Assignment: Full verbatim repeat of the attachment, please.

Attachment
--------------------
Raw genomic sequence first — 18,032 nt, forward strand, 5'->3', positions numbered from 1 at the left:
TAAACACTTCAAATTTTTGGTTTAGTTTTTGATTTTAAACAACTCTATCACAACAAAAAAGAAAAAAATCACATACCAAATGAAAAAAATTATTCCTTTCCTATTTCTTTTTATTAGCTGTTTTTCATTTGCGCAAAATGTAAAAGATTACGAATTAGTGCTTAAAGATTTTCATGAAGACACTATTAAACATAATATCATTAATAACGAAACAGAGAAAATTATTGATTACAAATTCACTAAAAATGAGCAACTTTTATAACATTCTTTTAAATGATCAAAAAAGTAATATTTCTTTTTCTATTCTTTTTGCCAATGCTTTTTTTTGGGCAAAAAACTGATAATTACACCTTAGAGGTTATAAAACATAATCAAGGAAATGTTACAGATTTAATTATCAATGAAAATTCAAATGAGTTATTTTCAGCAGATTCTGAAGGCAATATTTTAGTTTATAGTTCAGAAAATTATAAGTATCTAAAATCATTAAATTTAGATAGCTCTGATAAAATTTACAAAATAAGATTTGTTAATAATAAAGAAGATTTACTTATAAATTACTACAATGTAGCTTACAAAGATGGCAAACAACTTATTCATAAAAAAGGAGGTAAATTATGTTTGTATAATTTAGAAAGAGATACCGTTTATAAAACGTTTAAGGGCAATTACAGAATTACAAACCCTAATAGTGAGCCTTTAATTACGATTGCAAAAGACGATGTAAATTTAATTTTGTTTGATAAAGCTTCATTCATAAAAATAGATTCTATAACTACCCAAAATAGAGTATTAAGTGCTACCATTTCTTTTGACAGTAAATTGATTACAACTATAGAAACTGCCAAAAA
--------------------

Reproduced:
Raw genomic sequence first — 18,032 nt, forward strand, 5'->3', positions numbered from 1 at the left:
TAAACACTTCAAATTTTTGGTTTAGTTTTTGATTTTAAACAACTCTATCACAACAAAAAAGAAAAAAATCACATACCAAATGAAAAAAATTATTCCTTTCCTATTTCTTTTTATTAGCTGTTTTTCATTTGCGCAAAATGTAAAAGATTACGAATTAGTGCTTAAAGATTTTCATGAAGACACTATTAAACATAATATCATTAATAACGAAACAGAGAAAATTATTGATTACAAATTCACTAAAAATGAGCAACTTTTATAACATTCTTTTAAATGATCAAAAAAGTAATATTTCTTTTTCTATTCTTTTTGCCAATGCTTTTTTTTGGGCAAAAAACTGATAATTACACCTTAGAGGTTATAAAACATAATCAAGGAAATGTTACAGATTTAATTATCAATGAAAATTCAAATGAGTTATTTTCAGCAGATTCTGAAGGCAATATTTTAGTTTATAGTTCAGAAAATTATAAGTATCTAAAATCATTAAATTTAGATAGCTCTGATAAAATTTACAAAATAAGATTTGTTAATAATAAAGAAGATTTACTTATAAATTACTACAATGTAGCTTACAAAGATGGCAAACAACTTATTCATAAAAAAGGAGGTAAATTATGTTTGTATAATTTAGAAAGAGATACCGTTTATAAAACGTTTAAGGGCAATTACAGAATTACAAACCCTAATAGTGAGCCTTTAATTACGATTGCAAAAGACGATGTAAATTTAATTTTGTTTGATAAAGCTTCATTCATAAAAATAGATTCTATAACTACCCAAAATAGAGTATTAAGTGCTACCATTTCTTTTGACAGTAAATTGATTACAACTATAGAAACTGCCAAAAA